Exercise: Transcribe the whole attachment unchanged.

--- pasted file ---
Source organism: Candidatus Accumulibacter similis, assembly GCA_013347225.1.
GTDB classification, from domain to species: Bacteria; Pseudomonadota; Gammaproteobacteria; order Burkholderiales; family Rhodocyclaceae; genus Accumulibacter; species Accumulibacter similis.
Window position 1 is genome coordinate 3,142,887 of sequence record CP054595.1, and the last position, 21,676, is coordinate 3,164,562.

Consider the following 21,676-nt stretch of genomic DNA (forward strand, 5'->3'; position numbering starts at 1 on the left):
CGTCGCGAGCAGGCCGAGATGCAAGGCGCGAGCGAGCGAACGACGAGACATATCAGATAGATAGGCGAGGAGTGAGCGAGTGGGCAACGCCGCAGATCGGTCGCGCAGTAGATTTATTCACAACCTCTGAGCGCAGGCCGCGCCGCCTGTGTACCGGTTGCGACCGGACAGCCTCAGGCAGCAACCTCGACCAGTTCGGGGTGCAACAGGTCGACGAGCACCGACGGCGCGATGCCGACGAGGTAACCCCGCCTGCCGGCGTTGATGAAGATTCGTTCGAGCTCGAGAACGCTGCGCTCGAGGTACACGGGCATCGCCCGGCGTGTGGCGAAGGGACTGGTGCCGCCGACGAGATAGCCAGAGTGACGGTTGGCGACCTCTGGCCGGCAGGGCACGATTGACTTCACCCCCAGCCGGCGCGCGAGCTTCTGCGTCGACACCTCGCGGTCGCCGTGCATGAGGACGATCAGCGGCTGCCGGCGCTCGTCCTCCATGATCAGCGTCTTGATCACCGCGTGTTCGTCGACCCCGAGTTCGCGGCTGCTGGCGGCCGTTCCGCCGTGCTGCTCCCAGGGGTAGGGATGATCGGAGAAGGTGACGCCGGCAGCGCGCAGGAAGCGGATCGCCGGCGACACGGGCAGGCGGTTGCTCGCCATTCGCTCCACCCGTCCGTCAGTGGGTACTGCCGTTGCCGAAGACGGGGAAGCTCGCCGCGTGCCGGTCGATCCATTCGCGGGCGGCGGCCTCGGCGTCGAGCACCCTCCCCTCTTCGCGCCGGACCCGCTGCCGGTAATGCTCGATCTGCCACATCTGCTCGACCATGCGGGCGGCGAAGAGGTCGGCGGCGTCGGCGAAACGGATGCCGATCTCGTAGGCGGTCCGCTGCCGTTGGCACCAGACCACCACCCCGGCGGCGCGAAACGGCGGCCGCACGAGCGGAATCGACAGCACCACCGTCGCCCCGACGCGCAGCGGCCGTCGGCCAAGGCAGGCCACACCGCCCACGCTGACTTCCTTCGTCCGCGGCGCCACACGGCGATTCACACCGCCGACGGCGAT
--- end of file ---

Source organism: Candidatus Accumulibacter similis, assembly GCA_013347225.1.
GTDB classification, from domain to species: Bacteria; Pseudomonadota; Gammaproteobacteria; order Burkholderiales; family Rhodocyclaceae; genus Accumulibacter; species Accumulibacter similis.
Window position 1 is genome coordinate 3,142,887 of sequence record CP054595.1, and the last position, 21,676, is coordinate 3,164,562.

Consider the following 21,676-nt stretch of genomic DNA (forward strand, 5'->3'; position numbering starts at 1 on the left):
CGTCGCGAGCAGGCCGAGATGCAAGGCGCGAGCGAGCGAACGACGAGACATATCAGATAGATAGGCGAGGAGTGAGCGAGTGGGCAACGCCGCAGATCGGTCGCGCAGTAGATTTATTCACAACCTCTGAGCGCAGGCCGCGCCGCCTGTGTACCGGTTGCGACCGGACAGCCTCAGGCAGCAACCTCGACCAGTTCGGGGTGCAACAGGTCGACGAGCACCGACGGCGCGATGCCGACGAGGTAACCCCGCCTGCCGGCGTTGATGAAGATTCGTTCGAGCTCGAGAACGCTGCGCTCGAGGTACACGGGCATCGCCCGGCGTGTGGCGAAGGGACTGGTGCCGCCGACGAGATAGCCAGAGTGACGGTTGGCGACCTCTGGCCGGCAGGGCACGATTGACTTCACCCCCAGCCGGCGCGCGAGCTTCTGCGTCGACACCTCGCGGTCGCCGTGCATGAGGACGATCAGCGGCTGCCGGCGCTCGTCCTCCATGATCAGCGTCTTGATCACCGCGTGTTCGTCGACCCCGAGTTCGCGGCTGCTGGCGGCCGTTCCGCCGTGCTGCTCCCAGGGGTAGGGATGATCGGAGAAGGTGACGCCGGCAGCGCGCAGGAAGCGGATCGCCGGCGACACGGGCAGGCGGTTGCTCGCCATTCGCTCCACCCGTCCGTCAGTGGGTACTGCCGTTGCCGAAGACGGGGAAGCTCGCCGCGTGCCGGTCGATCCATTCGCGGGCGGCGGCCTCGGCGTCGAGCACCCTCCCCTCTTCGCGCCGGACCCGCTGCCGGTAATGCTCGATCTGCCACATCTGCTCGACCATGCGGGCGGCGAAGAGGTCGGCGGCGTCGGCGAAACGGATGCCGATCTCGTAGGCGGTCCGCTGCCGTTGGCACCAGACCACCACCCCGGCGGCGCGAAACGGCGGCCGCACGAGCGGAATCGACAGCACCACCGTCGCCCCGACGCGCAGCGGCCGTCGGCCAAGGCAGGCCACACCGCCCACGCTGACTTCCTTCGTCCGCGGCGCCACACGGCGATTCACACCGCCGACGGCGAT